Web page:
Students living abroad: rules of home sharing
Filipa Ramalhete (Universidade Autónoma de Lisboa)
Paper short abstract:
This paper focuses on the home sharing abroad students’ experience, in result of the students exchange programs, especially in what concerns new ways of living, from lifestyle to house rules.
Paper long abstract:
During the 20th century, European urban lifestyle was rooted on the home sharing tradition of family-based pre-industrial living rules (Löfgren, 2003; Cieraad, 1999; 2002). Nevertheless, these patterns definitely changed, in multiple ways, and are expressed in various phenomena, one of which is home sharing abroad for students exchange programs (Ramalhete, 2014). Since when young people shared their family homes and lifestyles from birth until marriage - and often after it - until the present, where millions of youngsters (man and women), often from different origins, rent and share a house or an apartment in a foreign country for a limited period of time, times definitely changed, as did the cultural values regarding domestic roles, their virtues and vices. We are now in presence of new mobility patterns but also of new lifestyles and house rules. The homesharing experience comprises aspects such as the quest for a suitable place to rent, the establishment of house rules, encountering cultural differences, dealing with conflict management on living areas, one's property or on dividing the shelf space in the refrigerator, finding levels of understanding and compromise (often in more than one language), and, of course, usually implies also a lot of fun, as partying plays an important role on the whole studying abroad experience. More or less conscientiously, domesticity is under discussion and new territories of the public and private realms are explored. The presentation will reveal some results from a research based on Portuguese architecture exchange students regarding the domestic use of home sharing.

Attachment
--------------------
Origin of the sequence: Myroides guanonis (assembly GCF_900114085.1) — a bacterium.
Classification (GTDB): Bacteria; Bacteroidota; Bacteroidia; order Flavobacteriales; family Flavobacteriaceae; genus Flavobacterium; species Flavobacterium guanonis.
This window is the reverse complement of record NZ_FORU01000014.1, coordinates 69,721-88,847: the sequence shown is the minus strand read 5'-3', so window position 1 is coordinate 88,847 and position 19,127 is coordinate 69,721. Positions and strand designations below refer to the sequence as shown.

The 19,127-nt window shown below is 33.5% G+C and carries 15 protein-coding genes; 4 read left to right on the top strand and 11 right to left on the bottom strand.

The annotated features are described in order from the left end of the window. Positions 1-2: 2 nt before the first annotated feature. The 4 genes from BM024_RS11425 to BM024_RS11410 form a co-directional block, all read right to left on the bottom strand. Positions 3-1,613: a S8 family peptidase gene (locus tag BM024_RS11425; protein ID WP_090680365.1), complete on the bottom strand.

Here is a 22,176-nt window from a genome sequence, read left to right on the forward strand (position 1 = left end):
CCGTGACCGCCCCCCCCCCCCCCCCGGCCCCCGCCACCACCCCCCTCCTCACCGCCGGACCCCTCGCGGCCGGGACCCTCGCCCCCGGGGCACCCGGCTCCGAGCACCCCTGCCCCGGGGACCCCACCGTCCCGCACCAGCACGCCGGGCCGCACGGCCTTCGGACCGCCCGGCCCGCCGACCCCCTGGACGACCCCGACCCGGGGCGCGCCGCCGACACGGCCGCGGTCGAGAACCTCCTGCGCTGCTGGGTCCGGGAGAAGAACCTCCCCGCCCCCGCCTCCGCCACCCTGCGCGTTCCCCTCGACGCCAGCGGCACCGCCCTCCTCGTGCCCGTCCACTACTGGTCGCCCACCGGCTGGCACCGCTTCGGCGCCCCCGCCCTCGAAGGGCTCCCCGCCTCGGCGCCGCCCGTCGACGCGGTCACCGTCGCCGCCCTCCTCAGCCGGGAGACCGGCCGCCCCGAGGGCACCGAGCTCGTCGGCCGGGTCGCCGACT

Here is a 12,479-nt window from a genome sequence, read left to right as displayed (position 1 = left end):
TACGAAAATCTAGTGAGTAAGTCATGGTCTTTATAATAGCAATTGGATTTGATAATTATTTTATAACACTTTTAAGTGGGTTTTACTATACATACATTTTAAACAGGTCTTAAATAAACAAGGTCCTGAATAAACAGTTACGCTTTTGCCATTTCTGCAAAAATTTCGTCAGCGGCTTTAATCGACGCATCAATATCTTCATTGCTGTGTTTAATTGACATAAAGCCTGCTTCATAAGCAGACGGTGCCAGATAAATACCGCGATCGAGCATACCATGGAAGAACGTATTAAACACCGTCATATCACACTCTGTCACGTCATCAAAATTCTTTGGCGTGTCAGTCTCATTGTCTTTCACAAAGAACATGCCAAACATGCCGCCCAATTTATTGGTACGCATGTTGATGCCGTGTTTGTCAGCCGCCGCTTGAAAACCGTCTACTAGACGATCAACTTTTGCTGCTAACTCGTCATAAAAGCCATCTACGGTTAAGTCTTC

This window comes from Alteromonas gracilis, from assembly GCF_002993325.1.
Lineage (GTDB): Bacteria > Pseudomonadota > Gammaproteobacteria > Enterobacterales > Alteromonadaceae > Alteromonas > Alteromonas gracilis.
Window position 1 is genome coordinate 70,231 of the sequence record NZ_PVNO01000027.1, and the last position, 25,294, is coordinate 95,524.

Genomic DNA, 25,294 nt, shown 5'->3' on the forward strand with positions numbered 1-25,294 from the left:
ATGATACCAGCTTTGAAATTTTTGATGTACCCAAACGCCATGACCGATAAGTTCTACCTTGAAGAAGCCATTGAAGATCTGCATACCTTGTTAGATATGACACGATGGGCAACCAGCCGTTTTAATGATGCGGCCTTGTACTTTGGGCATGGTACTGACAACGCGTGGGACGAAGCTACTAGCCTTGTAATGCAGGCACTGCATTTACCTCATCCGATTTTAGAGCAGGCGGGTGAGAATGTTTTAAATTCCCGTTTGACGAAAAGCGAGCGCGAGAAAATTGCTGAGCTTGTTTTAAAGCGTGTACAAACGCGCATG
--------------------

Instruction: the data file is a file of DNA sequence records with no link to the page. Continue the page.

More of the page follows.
Ethnographies of the house, values and manners of inhabit